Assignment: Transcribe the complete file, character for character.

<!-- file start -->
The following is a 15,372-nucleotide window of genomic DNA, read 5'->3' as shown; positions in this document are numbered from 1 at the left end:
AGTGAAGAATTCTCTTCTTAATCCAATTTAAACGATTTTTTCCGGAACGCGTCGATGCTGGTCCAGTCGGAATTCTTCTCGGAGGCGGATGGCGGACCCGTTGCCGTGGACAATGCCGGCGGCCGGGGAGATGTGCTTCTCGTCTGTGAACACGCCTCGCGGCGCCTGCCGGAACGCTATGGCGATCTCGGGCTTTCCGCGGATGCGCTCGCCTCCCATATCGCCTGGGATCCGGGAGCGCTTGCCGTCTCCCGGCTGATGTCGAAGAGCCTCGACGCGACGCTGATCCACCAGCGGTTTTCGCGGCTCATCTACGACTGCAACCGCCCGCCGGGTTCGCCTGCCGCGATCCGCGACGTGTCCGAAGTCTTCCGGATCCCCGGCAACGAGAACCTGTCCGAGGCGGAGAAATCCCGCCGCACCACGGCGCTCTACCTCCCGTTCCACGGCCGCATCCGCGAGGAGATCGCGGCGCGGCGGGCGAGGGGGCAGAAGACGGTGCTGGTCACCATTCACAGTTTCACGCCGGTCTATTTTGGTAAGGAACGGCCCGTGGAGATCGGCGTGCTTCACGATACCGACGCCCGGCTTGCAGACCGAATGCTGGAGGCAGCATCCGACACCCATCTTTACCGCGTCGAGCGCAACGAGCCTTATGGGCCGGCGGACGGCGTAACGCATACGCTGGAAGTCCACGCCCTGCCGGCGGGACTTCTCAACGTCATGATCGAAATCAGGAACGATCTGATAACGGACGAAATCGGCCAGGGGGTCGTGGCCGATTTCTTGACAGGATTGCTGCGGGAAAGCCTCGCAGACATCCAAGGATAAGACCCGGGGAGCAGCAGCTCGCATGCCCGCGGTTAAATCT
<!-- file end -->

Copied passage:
The following is a 15,372-nucleotide window of genomic DNA, read 5'->3' as shown; positions in this document are numbered from 1 at the left end:
AGTGAAGAATTCTCTTCTTAATCCAATTTAAACGATTTTTTCCGGAACGCGTCGATGCTGGTCCAGTCGGAATTCTTCTCGGAGGCGGATGGCGGACCCGTTGCCGTGGACAATGCCGGCGGCCGGGGAGATGTGCTTCTCGTCTGTGAACACGCCTCGCGGCGCCTGCCGGAACGCTATGGCGATCTCGGGCTTTCCGCGGATGCGCTCGCCTCCCATATCGCCTGGGATCCGGGAGCGCTTGCCGTCTCCCGGCTGATGTCGAAGAGCCTCGACGCGACGCTGATCCACCAGCGGTTTTCGCGGCTCATCTACGACTGCAACCGCCCGCCGGGTTCGCCTGCCGCGATCCGCGACGTGTCCGAAGTCTTCCGGATCCCCGGCAACGAGAACCTGTCCGAGGCGGAGAAATCCCGCCGCACCACGGCGCTCTACCTCCCGTTCCACGGCCGCATCCGCGAGGAGATCGCGGCGCGGCGGGCGAGGGGGCAGAAGACGGTGCTGGTCACCATTCACAGTTTCACGCCGGTCTATTTTGGTAAGGAACGGCCCGTGGAGATCGGCGTGCTTCACGATACCGACGCCCGGCTTGCAGACCGAATGCTGGAGGCAGCATCCGACACCCATCTTTACCGCGTCGAGCGCAACGAGCCTTATGGGCCGGCGGACGGCGTAACGCATACGCTGGAAGTCCACGCCCTGCCGGCGGGACTTCTCAACGTCATGATCGAAATCAGGAACGATCTGATAACGGACGAAATCGGCCAGGGGGTCGTGGCCGATTTCTTGACAGGATTGCTGCGGGAAAGCCTCGCAGACATCCAAGGATAAGACCCGGGGAGCAGCAGCTCGCATGCCCGCGGTTAAATCT